Price is a determining factor for every business we all have a budget to stick to which can sometimes mean that the van we want and the van we can afford aren’t the same. There are alternatives to purchasing a van outright such as leasing or hire purchase deal. They may not suit everyone but if yours is one of those businesses that will be looking to change their van every 3-4 years then its worth considering a lease or hire purchase deal. With a van leasing agreement you are only renting the van for a fixed period, where at the end of the lease you just hand the van back. Because you aren’t buying the van just paying for the depreciation of the van over the fixed duration, your monthly payments will be a lot lower enabling you to afford a better quality of van for your budget.
It’s a good idea to calculate a rough estimate of the monthly/weekly mileage the van you intend to purchase will cover. If you are interested in a number of models there are places online where you can get an estimate of the vans MPG which should enable you to work out the running costs for each van. You may be surprised to find that some vans are a lot more economical than others which can make a big difference to your pocket over the year. Finding an economical van has never been more important than now especially with escalating fuel costs, who knows how much the price at the pump will have risen to by the end of the year.
How comfortable is the van to drive?
You wouldn’t buy a pair of shoes without trying them on first the same should be said about a van because for many people they will be sitting in it for longer than they will be standing each day. Vans much like people come in all shapes and sizes which mean that your comfort level may differ greatly from one van to another dependent on your build and height. So make sure you try before you buy!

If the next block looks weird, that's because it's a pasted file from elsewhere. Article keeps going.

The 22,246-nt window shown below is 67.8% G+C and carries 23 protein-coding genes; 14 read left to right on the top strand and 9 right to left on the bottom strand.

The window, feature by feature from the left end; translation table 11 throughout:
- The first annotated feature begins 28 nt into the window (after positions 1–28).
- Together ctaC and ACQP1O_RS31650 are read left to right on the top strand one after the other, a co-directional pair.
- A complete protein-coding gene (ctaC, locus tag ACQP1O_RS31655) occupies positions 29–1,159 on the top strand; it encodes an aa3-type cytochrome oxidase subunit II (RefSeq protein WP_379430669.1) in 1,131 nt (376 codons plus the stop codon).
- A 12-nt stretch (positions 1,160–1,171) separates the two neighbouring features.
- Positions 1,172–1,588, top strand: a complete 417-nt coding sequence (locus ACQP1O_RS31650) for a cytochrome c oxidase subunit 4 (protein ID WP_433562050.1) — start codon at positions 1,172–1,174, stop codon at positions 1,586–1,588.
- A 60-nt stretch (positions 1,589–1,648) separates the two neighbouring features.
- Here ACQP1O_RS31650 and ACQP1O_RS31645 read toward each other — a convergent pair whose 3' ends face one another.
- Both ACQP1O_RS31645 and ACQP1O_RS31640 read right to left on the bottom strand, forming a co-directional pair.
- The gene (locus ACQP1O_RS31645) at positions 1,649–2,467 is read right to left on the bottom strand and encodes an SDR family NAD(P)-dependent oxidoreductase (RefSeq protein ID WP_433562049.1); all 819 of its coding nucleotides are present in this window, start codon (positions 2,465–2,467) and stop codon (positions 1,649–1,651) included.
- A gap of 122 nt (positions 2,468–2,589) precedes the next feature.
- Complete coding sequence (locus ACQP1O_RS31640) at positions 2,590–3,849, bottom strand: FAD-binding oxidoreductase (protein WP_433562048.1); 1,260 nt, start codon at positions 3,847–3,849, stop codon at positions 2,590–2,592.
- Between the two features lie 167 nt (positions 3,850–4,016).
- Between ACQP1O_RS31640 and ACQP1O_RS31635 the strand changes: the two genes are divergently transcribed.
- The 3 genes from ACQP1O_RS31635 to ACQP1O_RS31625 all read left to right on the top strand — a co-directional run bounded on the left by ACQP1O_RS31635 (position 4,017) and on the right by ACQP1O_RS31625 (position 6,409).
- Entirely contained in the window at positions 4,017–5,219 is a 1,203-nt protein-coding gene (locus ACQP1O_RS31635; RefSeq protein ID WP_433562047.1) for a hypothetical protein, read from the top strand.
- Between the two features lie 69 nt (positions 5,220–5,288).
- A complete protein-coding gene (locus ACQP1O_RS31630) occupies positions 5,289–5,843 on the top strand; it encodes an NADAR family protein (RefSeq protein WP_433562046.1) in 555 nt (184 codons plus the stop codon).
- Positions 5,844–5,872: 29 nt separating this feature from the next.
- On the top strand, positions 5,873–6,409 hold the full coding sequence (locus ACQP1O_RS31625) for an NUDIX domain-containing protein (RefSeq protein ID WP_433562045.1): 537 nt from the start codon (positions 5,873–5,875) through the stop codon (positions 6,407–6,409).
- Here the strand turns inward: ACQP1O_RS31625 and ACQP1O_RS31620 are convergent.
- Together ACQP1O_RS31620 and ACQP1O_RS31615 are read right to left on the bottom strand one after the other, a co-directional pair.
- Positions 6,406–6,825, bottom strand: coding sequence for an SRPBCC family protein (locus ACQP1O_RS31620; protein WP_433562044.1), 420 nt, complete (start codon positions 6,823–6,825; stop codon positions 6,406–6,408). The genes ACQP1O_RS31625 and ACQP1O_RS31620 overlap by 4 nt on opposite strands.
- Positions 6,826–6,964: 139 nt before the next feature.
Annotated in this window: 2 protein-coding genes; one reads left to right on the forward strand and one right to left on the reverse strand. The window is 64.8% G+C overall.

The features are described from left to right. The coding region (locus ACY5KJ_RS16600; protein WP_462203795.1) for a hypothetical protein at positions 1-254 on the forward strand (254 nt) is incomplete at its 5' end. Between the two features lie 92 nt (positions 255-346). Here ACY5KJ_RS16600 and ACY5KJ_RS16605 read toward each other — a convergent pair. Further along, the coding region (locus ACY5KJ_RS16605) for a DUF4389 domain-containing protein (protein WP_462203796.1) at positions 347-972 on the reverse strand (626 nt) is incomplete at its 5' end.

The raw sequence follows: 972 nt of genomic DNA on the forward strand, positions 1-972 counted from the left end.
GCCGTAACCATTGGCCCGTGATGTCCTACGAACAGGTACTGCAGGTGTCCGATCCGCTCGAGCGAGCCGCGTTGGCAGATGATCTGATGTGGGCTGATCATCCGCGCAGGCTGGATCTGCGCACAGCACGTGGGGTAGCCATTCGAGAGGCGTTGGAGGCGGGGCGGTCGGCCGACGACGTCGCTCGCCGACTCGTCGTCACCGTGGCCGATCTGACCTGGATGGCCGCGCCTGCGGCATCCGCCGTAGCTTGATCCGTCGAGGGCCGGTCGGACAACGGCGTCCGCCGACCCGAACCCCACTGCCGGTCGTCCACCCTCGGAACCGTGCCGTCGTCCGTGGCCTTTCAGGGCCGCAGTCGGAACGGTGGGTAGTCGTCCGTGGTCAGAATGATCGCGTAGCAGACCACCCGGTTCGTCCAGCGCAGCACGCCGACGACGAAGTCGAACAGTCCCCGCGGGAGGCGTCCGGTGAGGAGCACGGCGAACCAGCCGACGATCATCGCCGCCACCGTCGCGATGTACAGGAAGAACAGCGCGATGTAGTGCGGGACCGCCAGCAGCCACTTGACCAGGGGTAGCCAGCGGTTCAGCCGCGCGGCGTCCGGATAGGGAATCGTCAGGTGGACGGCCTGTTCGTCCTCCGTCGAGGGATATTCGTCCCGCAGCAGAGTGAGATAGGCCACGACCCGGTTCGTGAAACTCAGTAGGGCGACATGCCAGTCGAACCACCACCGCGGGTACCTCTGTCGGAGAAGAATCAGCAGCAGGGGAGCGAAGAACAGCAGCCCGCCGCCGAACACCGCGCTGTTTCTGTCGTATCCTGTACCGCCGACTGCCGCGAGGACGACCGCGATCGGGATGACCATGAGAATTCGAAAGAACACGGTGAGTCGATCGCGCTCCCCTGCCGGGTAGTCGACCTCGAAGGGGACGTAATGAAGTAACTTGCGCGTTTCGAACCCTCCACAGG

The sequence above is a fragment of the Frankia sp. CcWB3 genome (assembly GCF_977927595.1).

What Features do you need?
Vans these days come with a long list of available features depending on the make and model, some will come as standard while you have to pay extra for others. This will differ on all makes and models, where what’s standard on one van may be an extra cost on another. Work out exactly what you need your van to have, along with what you would like to have and then compare all the vans you have short-listed. If you are in and out of the van all the time features like remote central locking can be extremely handy, while safety features like ABS, TCS and airbags can certainly make a journey a lot safer.
Speak to an expert
If after looking at all your options you are still unsure then speak to a van specialist as that’s what they are there for at the end of the day, listening to your needs and giving advice to find the best van to suit your requirements. Just remember that once you have worked out how much your budget can afford stick to that figure and don’t go over it.